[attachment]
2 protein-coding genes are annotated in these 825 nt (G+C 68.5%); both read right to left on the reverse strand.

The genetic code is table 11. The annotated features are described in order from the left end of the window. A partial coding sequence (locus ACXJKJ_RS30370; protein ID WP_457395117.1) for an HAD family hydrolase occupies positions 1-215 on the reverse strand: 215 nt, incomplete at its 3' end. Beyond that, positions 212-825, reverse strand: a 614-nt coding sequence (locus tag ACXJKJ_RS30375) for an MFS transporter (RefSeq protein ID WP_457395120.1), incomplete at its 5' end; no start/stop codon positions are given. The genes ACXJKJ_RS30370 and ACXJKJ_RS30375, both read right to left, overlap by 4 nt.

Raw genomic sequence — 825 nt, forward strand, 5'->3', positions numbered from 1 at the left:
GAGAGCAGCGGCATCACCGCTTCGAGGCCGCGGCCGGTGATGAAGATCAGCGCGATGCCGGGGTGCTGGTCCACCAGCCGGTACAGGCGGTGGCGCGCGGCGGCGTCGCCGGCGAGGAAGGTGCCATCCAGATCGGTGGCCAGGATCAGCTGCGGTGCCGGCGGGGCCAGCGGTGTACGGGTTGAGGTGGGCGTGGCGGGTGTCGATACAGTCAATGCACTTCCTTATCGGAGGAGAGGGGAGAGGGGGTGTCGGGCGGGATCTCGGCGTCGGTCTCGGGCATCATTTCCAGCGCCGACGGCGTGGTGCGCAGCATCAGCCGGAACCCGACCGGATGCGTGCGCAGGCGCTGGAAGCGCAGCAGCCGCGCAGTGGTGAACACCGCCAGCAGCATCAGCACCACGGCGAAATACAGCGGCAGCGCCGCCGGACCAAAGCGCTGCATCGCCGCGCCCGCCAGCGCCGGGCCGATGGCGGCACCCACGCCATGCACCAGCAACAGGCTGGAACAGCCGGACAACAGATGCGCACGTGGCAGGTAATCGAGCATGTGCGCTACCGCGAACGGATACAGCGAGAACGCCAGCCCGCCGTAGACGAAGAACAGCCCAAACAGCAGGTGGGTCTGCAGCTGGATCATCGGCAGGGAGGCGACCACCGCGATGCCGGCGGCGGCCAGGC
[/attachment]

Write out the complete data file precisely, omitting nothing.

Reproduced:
2 protein-coding genes are annotated in these 825 nt (G+C 68.5%); both read right to left on the reverse strand.

The genetic code is table 11. The annotated features are described in order from the left end of the window. A partial coding sequence (locus ACXJKJ_RS30370; protein ID WP_457395117.1) for an HAD family hydrolase occupies positions 1-215 on the reverse strand: 215 nt, incomplete at its 3' end. Beyond that, positions 212-825, reverse strand: a 614-nt coding sequence (locus tag ACXJKJ_RS30375) for an MFS transporter (RefSeq protein ID WP_457395120.1), incomplete at its 5' end; no start/stop codon positions are given. The genes ACXJKJ_RS30370 and ACXJKJ_RS30375, both read right to left, overlap by 4 nt.

Raw genomic sequence — 825 nt, forward strand, 5'->3', positions numbered from 1 at the left:
GAGAGCAGCGGCATCACCGCTTCGAGGCCGCGGCCGGTGATGAAGATCAGCGCGATGCCGGGGTGCTGGTCCACCAGCCGGTACAGGCGGTGGCGCGCGGCGGCGTCGCCGGCGAGGAAGGTGCCATCCAGATCGGTGGCCAGGATCAGCTGCGGTGCCGGCGGGGCCAGCGGTGTACGGGTTGAGGTGGGCGTGGCGGGTGTCGATACAGTCAATGCACTTCCTTATCGGAGGAGAGGGGAGAGGGGGTGTCGGGCGGGATCTCGGCGTCGGTCTCGGGCATCATTTCCAGCGCCGACGGCGTGGTGCGCAGCATCAGCCGGAACCCGACCGGATGCGTGCGCAGGCGCTGGAAGCGCAGCAGCCGCGCAGTGGTGAACACCGCCAGCAGCATCAGCACCACGGCGAAATACAGCGGCAGCGCCGCCGGACCAAAGCGCTGCATCGCCGCGCCCGCCAGCGCCGGGCCGATGGCGGCACCCACGCCATGCACCAGCAACAGGCTGGAACAGCCGGACAACAGATGCGCACGTGGCAGGTAATCGAGCATGTGCGCTACCGCGAACGGATACAGCGAGAACGCCAGCCCGCCGTAGACGAAGAACAGCCCAAACAGCAGGTGGGTCTGCAGCTGGATCATCGGCAGGGAGGCGACCACCGCGATGCCGGCGGCGGCCAGGC